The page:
For this final post of 2012, ME&S honors the person who best represented the intersection of sports and economics during the calendar year, in this case for the worse. This blog debuted in September talking about how Austrian business cycle theory explained the repeating cycle of lockouts that have plagued three of the four major professional sports. Shortly thereafter, the NHL commenced its third lockout in the past two decades. ME&S debuted a lockout counter, which you can see in the right column, which now has passed 92 days.
Accordingly, the 2012 ME&S Sports Person of the Year is NHL Commissioner Gary Bettman, the architect and chief beneficiary of the NHL’s lockout-first, lockout-always strategy, which was described in aSeptember ME&S post:
In Bettman’s ideal world, the general managers would be mere bureaucrats executing the perfect central plan reflected in the CBA. Indeed, Walsh and others have suggested Bettman really wants to negotiate all player contracts himself. He doesn’t trust owners or general managers to make the “correct” decisions.
“Like the centrally planned economy,” economist Peter G. Klein wrote in a 1996 paper, “the firm needs market signals to guide its actions; without them the firm cannot survive.” Klein refers here to the problem of economic calculation, the process whereby a firm decides how to allocate resources: “As soon as the firm expands to the point where at least one external market has disappeared, however, the calculation problem exists.” It becomes more and more difficult to allocate resources in a manner that is likely to generate profits, since there is no longer a functioning price system. Consequently, Murray Rothbard explained in Man, Economy & State, “As the area of incalculability increases, the degrees of irrationality, misallocation, loss, impoverishment, etc., become greater.”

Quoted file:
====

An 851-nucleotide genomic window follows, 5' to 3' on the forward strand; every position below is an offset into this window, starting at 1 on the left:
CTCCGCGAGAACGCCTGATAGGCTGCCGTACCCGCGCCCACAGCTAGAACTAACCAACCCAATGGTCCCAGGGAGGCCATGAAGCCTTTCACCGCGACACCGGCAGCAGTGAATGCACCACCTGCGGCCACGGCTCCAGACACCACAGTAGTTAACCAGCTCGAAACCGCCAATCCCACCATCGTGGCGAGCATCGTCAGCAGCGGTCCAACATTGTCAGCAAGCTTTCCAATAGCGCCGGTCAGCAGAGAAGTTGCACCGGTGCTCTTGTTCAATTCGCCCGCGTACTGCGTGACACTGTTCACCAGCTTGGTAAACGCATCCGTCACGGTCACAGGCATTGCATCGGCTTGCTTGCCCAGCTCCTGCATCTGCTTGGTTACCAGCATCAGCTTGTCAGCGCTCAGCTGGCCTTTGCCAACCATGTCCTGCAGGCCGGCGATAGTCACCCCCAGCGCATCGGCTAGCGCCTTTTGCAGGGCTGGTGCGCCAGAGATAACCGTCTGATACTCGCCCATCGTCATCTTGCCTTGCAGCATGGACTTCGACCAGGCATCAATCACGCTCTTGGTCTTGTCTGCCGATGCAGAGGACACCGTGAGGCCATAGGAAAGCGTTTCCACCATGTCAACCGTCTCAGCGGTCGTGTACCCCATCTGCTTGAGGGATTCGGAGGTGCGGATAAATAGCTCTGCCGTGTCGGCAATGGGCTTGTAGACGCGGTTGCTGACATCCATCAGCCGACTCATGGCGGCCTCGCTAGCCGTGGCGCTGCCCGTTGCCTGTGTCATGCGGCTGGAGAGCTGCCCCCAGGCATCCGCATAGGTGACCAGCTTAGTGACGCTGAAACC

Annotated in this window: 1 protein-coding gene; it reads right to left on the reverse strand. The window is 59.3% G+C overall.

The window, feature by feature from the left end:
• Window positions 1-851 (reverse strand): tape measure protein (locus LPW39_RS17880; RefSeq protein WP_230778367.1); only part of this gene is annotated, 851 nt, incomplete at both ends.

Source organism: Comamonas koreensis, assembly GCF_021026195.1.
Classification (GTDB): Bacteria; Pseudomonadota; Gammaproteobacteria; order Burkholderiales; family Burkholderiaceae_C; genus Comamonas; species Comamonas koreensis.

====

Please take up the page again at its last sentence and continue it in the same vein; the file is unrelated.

This succinctly describes the NHL’s problems. Bettman has used successive lockouts and CBAs to incrementally abolish the external market for player pricing. By eliminating competition among clubs for talent, general managers become increasingly dependent on the bureaucratic mandates of the CBA to ascertain player value, which in turn leads to greater “irrationality, misallocation, loss, impoverishment, etc.”
Bettman has managed to avoid the consequences of his failed central planning strategy by consolidating political power over the league’s franchise operators, the subject of an October ME&S post:
It’s not that the NHL should operate as a perfect democracy. There’s nothing wrong per se with empowering a single commissioner to act in the best interests of the group. The problem is when the commissioner confuses the league’s interests with his interests. Is it in the league’s interest, for example, to prop up a failing franchise in a Phoenix suburb rather than permit it to relocate to a more lucrative Canadian market, even if that offends the “territorial rights” of an existing franchise?
Since the commissioner himself has no equity in the league–a situation unheard of in most publicly traded companies–Bettman’s only incentive is to maximize the political power he exercises over the franchise operators. It doesn’t matter how financially irrational his actions are so long as he maintains favor with a small group of allies who help him maintain power. And since the NHL is privately held, there’s no external indicator–i.e., a stock price–to signal to the market the league is poorly managed and ripe for a takeover.
As of this writing, it’s unknown how Bettman’s third lockout will play out. There’s been serious rumblings of a movement to disband the NHL Players Association, which could prompt a landmark antitrust lawsuit against the league and Bettman. That may still be a pipe dream, but there’s little doubt player (and customer) patience with Bettman has worn out. Hopefully the ME&S 2012 Person of the Year won’t still be in control of the NHL when the time comes to award this honor 12 months from now.